Ancient artifacts from Mesopotamia; ancient Hindu, Buddhist, Greek and Roman sculpture and pottery; African masks and sculptures; a bit of Japanese and Chinese art, artworks from the European Renaissance, Dutch masters, naturalists and Impressionists, Tiffany glass, 17th century decorative furniture pieces, modern American art, photography and quite a bit more.
The collection is large and what’s on display changes frequently. Museum curators use one gallery to highlight parts of the collection that aren’t always seen.
Unlike the real Met, the MFA is not large. You can see the whole thing in an hour or so – or spend longer and become more familiar with everything in a gallery or two.
I love this museum because the collection is excellent – go for the Monet, stay for the three Georgia O’Keefes, don’t miss the Dutch flower paintings, take in a bit of Asian or African art as a bonus — but it is never overwhelming and rarely crowded. One recent evening, I had most of the galleries to myself.
Open Tuesday-Sunday. Tickets $20. Discounts for seniors, students, Florida educators, military and youth. Children 6 and under and members free. Open late on Thursdays with discounted admission after 5 p.m. The café and museum shop may be temporarily closed due to COVID. On the web: mfastpete.org | Phone: (727) 896-2667
Other art experiences in St. Petersburg, City of Arts
Florida Craft Art, 501 Central Ave. – This large downtown storefront offers a rotating display gallery and works by local artists for sale. Upstairs are working artists’ studios, which are open during Second Saturday Art Walks. Florida Craft Art also offers walking tours of the murals over a four-block area of downtown on Saturdays at 10 a.m. https://floridacraftart.org/
Murals, throughout the city – Visit St. Pete/Clearwater has a list of the most significant murals at https://www.visitstpeteclearwater.com/list/ultimate-list-of-street-art-st-pete. Visitors wanting to know more about a particular mural can download an app from PixelStix that includes many of the city’s murals. https://pixelstix.com/the-mural-galleries-of-st-petersburg-fl/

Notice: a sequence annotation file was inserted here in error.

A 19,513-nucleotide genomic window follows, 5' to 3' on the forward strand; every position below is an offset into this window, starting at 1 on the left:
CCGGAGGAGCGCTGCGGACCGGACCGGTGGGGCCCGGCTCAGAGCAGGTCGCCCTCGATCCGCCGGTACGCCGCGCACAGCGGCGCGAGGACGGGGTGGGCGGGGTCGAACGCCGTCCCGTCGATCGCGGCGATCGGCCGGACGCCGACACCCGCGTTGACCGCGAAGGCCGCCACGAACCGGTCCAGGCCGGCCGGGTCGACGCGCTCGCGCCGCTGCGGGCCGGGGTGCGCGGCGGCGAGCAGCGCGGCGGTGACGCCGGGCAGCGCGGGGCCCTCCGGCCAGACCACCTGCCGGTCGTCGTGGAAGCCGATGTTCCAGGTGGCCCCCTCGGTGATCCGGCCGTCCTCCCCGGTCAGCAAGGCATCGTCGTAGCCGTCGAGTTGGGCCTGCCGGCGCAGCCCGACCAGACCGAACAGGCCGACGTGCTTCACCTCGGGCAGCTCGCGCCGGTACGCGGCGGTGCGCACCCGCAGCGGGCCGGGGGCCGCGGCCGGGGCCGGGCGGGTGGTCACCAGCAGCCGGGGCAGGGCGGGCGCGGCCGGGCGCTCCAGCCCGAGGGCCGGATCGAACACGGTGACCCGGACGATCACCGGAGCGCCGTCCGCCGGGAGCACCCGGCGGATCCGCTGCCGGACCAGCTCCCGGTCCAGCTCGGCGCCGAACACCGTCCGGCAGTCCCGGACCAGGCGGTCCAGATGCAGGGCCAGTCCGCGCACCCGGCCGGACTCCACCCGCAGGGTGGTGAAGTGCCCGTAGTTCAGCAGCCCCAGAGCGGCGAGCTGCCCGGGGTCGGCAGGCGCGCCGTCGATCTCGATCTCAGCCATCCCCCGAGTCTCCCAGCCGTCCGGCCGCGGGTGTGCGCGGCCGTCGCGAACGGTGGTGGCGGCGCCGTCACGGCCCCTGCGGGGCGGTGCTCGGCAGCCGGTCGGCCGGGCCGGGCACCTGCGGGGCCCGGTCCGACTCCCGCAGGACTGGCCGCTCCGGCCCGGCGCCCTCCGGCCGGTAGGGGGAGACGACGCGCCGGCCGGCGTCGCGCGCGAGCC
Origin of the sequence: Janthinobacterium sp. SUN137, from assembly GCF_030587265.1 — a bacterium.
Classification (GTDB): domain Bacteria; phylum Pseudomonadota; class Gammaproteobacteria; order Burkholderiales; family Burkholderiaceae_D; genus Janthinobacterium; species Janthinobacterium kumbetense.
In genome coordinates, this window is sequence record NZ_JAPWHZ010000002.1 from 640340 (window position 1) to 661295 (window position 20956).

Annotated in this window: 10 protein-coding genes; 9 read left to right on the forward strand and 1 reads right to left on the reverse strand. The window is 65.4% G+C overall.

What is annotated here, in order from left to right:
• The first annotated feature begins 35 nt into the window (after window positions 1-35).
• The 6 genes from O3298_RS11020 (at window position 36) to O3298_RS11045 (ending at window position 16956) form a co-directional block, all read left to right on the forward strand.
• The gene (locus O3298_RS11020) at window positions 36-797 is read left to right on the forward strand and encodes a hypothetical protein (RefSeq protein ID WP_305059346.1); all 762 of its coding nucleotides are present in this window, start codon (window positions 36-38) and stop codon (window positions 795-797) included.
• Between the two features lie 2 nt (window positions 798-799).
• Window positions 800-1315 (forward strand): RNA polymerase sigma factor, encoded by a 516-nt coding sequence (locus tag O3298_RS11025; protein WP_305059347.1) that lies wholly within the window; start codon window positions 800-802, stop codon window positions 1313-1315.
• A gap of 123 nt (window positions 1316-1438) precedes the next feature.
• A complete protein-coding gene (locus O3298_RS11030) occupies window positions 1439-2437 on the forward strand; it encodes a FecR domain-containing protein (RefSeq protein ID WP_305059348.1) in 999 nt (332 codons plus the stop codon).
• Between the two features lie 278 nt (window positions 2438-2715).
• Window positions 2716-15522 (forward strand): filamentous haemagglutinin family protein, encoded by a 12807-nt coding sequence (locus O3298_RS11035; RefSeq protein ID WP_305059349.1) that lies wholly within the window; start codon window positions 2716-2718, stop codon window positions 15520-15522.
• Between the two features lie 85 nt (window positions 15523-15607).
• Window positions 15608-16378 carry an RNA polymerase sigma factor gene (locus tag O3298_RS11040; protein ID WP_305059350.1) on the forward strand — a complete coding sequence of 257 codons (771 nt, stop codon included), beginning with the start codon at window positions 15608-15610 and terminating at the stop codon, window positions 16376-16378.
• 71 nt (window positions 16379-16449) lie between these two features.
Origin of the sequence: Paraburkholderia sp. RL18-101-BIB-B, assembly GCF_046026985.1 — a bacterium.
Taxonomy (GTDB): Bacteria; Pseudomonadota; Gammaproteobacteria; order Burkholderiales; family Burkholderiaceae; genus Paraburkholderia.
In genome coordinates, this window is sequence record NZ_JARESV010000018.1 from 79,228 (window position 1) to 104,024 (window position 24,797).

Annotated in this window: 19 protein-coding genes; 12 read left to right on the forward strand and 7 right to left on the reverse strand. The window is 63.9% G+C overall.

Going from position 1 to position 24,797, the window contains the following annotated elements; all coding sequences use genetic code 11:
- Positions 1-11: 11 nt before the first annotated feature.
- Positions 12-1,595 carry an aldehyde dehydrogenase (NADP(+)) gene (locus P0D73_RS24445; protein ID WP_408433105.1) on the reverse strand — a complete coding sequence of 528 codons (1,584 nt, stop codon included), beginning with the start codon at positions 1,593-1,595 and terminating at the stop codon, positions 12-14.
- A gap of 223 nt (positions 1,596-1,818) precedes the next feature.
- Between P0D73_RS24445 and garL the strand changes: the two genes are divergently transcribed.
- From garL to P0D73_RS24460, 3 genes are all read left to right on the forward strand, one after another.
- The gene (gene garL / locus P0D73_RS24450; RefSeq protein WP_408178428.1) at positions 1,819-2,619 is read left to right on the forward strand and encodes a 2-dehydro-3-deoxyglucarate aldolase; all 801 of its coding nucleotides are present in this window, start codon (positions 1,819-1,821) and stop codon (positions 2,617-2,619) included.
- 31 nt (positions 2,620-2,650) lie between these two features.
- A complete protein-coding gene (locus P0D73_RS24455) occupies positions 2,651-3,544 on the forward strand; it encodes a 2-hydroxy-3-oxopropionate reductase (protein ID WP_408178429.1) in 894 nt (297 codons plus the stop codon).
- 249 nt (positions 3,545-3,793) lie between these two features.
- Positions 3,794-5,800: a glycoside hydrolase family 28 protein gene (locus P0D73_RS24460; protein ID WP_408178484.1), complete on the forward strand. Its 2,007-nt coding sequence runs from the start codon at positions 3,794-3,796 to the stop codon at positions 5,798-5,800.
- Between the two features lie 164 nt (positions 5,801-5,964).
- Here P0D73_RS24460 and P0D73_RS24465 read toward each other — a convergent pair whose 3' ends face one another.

Craftsman House, 2955 Central Ave. – This gallery, studio and café occupies a renovated Craftsman-style bungalow built in 1918. In addition to an excellent shop where you can purchase works by local artists, the Craftsman House also hosts concerts and other events in the garden. http://www.craftsmanhousegallery.com/Homepage.html
Duncan McClellan Gallery, 2342 Emerson Ave. S – McClellan, an internationally renowned glass artist, lives and works here, where his collection of glass art by nationally and internationally recognized artists is open to the public. Visitors are allowed to watch working glass artists at the McClellan hot shop periodically. The enterprise also supports a mobile hotshop where glass artists demonstrate techniques and talk about the art of blowing and sculpting glass.
Warehouse Arts District, 515 22nd St. S. – This area south of Central Avenue around 22nd Street includes the McClellan Gallery, the ArtsXChange, where artists create and sell their work, and the Morean Center for Clay, which offers classes and space for pottery artists to use wheels and kilns. https://www.warehouseartsdistrictstpete.org/
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Vicki McCash Brennan is a veteran journalist, teacher and mentor to high school journalism advisers for the Journalism Education Association. Vicki spent 25 years in the trenches as a reporter and editor for newspapers and magazines. She holds a master’s degree in journalism from the University of Missouri-Columbia. The mother of two grown daughters, Vicki is semi-retired and enjoys bicycling, reading, museums and art galleries, sailing and travel with her husband, Jack.